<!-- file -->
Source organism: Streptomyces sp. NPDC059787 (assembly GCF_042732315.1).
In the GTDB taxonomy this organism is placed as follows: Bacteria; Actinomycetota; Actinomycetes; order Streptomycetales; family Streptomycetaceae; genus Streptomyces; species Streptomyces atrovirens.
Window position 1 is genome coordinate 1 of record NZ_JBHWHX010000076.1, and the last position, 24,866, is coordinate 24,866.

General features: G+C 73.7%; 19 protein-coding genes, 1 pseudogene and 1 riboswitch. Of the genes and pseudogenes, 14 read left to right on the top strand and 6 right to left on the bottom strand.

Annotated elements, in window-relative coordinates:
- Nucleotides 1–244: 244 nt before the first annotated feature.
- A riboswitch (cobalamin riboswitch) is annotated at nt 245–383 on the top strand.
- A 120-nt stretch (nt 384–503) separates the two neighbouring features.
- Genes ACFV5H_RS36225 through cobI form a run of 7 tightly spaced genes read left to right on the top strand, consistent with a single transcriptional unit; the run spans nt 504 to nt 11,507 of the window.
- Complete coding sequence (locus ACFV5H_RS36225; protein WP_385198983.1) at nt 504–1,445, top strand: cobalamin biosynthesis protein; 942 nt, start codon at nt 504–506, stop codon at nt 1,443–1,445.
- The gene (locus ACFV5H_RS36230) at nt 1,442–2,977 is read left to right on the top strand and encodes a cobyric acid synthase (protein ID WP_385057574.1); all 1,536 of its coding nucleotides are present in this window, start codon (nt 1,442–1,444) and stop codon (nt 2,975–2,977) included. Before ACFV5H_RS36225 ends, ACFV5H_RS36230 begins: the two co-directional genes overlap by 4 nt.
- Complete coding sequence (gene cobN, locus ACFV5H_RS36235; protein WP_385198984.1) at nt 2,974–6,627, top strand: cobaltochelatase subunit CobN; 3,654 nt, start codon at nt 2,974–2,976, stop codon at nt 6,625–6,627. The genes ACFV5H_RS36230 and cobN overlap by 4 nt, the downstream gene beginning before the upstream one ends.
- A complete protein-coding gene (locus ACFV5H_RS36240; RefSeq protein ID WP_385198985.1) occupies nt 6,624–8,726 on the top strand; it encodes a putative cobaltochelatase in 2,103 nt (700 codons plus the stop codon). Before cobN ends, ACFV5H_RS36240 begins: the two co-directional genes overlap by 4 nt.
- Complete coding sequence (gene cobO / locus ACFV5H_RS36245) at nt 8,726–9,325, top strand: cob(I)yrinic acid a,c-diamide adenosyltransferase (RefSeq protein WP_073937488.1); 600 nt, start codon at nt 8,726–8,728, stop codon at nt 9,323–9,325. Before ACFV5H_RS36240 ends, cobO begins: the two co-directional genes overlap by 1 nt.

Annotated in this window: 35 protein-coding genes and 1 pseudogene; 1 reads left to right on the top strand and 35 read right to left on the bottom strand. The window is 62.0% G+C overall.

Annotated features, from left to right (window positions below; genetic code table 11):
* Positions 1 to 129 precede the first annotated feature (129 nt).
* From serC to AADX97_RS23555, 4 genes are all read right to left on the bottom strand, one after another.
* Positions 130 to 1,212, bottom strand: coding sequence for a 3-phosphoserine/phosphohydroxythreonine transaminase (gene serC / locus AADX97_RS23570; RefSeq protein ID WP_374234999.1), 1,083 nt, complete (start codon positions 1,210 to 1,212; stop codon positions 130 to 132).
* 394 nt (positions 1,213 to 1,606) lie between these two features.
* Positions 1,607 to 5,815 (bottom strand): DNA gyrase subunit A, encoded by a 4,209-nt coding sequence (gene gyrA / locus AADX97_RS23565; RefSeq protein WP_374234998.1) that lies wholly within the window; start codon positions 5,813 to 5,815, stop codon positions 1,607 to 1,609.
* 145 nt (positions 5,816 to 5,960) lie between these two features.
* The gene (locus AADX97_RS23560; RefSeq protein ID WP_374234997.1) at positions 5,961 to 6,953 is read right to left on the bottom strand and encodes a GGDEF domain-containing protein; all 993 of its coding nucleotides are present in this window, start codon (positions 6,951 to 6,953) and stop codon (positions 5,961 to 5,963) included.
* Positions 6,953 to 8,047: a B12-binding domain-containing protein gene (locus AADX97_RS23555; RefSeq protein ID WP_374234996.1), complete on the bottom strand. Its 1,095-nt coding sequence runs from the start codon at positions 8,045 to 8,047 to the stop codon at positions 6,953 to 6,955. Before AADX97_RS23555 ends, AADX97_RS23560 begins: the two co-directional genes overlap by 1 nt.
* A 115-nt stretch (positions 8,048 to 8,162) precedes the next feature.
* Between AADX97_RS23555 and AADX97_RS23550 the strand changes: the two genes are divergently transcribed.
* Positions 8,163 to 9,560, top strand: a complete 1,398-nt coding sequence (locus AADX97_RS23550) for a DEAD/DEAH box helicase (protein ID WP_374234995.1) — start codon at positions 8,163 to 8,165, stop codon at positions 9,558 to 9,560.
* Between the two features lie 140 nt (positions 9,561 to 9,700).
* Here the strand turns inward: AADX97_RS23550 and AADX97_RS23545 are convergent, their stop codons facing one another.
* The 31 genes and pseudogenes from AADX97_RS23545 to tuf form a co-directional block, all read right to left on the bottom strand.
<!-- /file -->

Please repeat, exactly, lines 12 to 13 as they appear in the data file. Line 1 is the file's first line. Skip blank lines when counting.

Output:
- Complete coding sequence (gene cobN, locus ACFV5H_RS36235; protein WP_385198984.1) at nt 2,974–6,627, top strand: cobaltochelatase subunit CobN; 3,654 nt, start codon at nt 2,974–2,976, stop codon at nt 6,625–6,627. The genes ACFV5H_RS36230 and cobN overlap by 4 nt, the downstream gene beginning before the upstream one ends.
- A complete protein-coding gene (locus ACFV5H_RS36240; RefSeq protein ID WP_385198985.1) occupies nt 6,624–8,726 on the top strand; it encodes a putative cobaltochelatase in 2,103 nt (700 codons plus the stop codon). Before cobN ends, ACFV5H_RS36240 begins: the two co-directional genes overlap by 4 nt.